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Dr. Cassidy Blair, Psy.D. Licensed Clinical Psychologist | PSY 22022

Dr. Cassidy Blair, Psy.D.

Performance Coaching
Performance Coaching, Part 3

Coaching is a process that involves training, tutoring, and giving instruction. It should not be considered to be a form of criticism when its possibility arises in the workplace. It is an opportunity for growth and development. Additionally, it is intended to stimulate individual responsibility and to lead to the recognition of the need for accountability. Another purpose for performance coaching is that it should contribute to effective supervisory and employee relationships.

 

One important result of performance coaching is to help the employee to identify strengths and weaknesses, areas of superior performance, and areas in which performance needs further expansion and development. Further, performance coaching can assist the employee in planning for and the development of new knowledge and skills applicable in the workplace. As sponsored by the employer, the employer also provides information and feedback to the performance coach who works directly with the employee. In light of the insight and feedback provided by the employer, the performance coach works with the employee to develop skills identified by the employer as useful and positive. Accordingly, the performance coach works with the employee to develop plans focusing on new training, the study by the employee, differing forms of job enrichment, and the orientation of work details and procedures.

 

There are a number of different aspects of the performance coaching process:

1. A primary objective is to build trust between the performance coach and the employee. Coaching cannot be fully successful without the element of trust. But, trust must also be present in the employer-employee relationship, as well. All parties must be committed to the objective of the benefit of all participants. A key to maintaining the strong trust relationships is the development and reliance on honest and meaningful feedback.

 

2. The employer, employee, and the performance coach must provide open and honest information regarding the tasks, the performance, the processes, and the final objective of the performance coaching activities. They must define the issues which are the focus of the coaching. There needs to be information flows from the employer to the performance coach to the employee and back through the chain. The concern in the transfer of information and defining the issues is not on who is right or wrong, but on collecting information that is provided and utilized in a non-judgmental way.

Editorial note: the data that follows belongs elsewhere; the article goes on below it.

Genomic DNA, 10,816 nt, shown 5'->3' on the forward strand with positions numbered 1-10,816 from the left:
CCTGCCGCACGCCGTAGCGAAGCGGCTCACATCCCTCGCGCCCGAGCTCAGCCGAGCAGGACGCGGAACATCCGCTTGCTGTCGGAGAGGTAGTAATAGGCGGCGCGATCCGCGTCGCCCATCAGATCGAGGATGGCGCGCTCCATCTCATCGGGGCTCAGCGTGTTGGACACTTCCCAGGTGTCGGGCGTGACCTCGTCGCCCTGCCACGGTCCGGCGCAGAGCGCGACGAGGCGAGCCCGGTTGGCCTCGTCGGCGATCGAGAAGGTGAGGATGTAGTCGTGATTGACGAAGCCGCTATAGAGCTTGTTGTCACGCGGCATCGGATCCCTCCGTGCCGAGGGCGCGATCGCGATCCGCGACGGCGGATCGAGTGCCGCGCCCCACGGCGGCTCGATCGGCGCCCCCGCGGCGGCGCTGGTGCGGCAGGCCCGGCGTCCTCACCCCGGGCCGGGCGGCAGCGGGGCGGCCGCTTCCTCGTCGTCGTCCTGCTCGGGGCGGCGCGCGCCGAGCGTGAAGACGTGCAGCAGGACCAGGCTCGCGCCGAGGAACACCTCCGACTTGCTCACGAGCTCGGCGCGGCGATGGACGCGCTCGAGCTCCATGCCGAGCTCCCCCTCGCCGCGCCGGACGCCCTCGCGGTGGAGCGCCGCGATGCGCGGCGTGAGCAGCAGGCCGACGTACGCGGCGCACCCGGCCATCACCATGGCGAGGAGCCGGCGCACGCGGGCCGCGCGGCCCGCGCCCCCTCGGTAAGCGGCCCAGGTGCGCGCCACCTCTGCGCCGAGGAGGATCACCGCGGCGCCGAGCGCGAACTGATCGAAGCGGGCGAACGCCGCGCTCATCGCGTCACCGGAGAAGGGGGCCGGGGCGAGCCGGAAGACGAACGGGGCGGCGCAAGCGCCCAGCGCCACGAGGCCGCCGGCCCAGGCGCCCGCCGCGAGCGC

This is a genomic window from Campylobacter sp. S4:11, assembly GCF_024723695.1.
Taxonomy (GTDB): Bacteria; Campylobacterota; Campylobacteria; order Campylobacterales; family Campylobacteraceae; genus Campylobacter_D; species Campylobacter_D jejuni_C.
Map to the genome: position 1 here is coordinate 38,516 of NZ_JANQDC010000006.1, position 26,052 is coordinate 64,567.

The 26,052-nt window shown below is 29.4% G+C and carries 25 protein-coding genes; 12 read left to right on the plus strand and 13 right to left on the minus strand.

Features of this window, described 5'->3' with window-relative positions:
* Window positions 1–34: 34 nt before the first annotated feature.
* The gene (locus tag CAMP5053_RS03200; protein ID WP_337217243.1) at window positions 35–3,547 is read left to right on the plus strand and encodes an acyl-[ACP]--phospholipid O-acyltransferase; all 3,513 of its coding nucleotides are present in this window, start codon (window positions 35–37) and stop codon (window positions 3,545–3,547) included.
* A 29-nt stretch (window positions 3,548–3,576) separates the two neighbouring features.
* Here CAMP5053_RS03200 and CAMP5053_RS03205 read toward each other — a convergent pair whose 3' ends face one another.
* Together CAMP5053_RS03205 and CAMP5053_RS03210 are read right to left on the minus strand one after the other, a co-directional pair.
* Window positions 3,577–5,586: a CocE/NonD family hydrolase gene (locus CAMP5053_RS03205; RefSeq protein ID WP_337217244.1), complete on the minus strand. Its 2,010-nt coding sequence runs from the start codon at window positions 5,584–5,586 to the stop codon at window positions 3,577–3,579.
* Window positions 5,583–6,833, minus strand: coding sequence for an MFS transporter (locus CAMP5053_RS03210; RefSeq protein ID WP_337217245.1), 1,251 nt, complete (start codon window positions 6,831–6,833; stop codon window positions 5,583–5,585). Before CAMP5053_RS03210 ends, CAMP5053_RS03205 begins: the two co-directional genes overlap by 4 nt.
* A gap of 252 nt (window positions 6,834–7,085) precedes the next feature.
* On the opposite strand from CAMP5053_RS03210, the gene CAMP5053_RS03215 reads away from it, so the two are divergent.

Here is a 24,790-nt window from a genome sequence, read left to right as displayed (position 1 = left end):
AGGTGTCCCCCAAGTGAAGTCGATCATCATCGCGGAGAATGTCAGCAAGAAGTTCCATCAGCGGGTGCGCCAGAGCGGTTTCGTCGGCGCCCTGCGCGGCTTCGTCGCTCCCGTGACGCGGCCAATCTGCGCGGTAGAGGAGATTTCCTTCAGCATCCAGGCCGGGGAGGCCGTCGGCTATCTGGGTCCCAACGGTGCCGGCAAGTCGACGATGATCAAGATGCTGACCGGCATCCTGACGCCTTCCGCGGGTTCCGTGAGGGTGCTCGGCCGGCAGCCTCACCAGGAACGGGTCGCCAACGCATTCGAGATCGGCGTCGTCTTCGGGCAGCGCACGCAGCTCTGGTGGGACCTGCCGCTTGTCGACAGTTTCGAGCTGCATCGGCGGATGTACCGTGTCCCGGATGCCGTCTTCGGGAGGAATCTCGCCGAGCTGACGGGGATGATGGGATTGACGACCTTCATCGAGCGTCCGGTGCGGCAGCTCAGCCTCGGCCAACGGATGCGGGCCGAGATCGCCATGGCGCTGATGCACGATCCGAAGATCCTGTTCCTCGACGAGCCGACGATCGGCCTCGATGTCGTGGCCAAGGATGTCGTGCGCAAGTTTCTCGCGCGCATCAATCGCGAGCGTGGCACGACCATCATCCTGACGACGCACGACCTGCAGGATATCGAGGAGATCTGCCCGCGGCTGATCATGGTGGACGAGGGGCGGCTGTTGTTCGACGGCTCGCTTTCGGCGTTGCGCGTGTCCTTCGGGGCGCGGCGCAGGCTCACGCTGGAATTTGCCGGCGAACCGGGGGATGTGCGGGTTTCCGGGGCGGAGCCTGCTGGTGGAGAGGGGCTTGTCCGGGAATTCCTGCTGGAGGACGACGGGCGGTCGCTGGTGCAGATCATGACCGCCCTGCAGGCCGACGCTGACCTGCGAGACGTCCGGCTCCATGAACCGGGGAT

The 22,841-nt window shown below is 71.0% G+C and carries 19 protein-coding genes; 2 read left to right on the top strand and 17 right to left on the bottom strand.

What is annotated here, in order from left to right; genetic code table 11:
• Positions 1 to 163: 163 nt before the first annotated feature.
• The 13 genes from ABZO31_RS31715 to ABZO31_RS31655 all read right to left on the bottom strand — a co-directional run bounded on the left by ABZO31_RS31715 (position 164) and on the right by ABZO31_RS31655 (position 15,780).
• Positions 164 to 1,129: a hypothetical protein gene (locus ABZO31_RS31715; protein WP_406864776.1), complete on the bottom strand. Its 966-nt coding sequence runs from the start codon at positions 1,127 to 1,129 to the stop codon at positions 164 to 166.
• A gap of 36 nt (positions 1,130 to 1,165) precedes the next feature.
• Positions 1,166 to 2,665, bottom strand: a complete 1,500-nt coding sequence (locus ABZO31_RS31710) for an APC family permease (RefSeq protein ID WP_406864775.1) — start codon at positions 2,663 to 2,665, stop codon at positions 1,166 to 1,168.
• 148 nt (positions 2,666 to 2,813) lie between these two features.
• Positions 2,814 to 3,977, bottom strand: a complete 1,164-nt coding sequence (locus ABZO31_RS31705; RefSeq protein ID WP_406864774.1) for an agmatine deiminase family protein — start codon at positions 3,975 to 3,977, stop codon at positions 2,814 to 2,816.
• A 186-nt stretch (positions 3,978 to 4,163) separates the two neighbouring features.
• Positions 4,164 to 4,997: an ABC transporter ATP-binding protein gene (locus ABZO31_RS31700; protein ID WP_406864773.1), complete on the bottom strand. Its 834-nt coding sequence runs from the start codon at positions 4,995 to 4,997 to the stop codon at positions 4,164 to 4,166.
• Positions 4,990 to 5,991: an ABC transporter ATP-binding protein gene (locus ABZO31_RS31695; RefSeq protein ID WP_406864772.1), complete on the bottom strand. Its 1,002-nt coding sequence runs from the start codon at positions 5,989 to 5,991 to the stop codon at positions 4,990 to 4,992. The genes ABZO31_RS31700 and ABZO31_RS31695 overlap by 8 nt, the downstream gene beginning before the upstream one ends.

3. The purpose of the overall enterprise is coaching for success. This process may begin with gaining the employee’s compliance in the program and its parts, but it also entails commitment on the part of the employee to faithfully and honestly pursue the program. It is also necessary for the employer to recognize that such commitment is necessary on the part of the employer. For the employee, the performance coaching program requires that the employee identify general and specific expectations, goals, and objectives for the program. Thus, though the employee’s close identification with these elements of the program, participation, and commitment is strengthened. For the employee, the coaching process should be one of self-discovery.

 

4. It will be necessary for the employee to work with the performance coach in association with the employer on a plan of action. Created by all participants, the plan of action should, therefore, have the full interest and participation of all participants. Important to a meaningful plan is realistic goals and objectives for performance that are also simple, capable of measurement, and attainable for the employee.

 

Therefore, Performance Coaching represents a strong and effective approach to develop and improve one’s performance in a variety of settings in the work environment.

 

 

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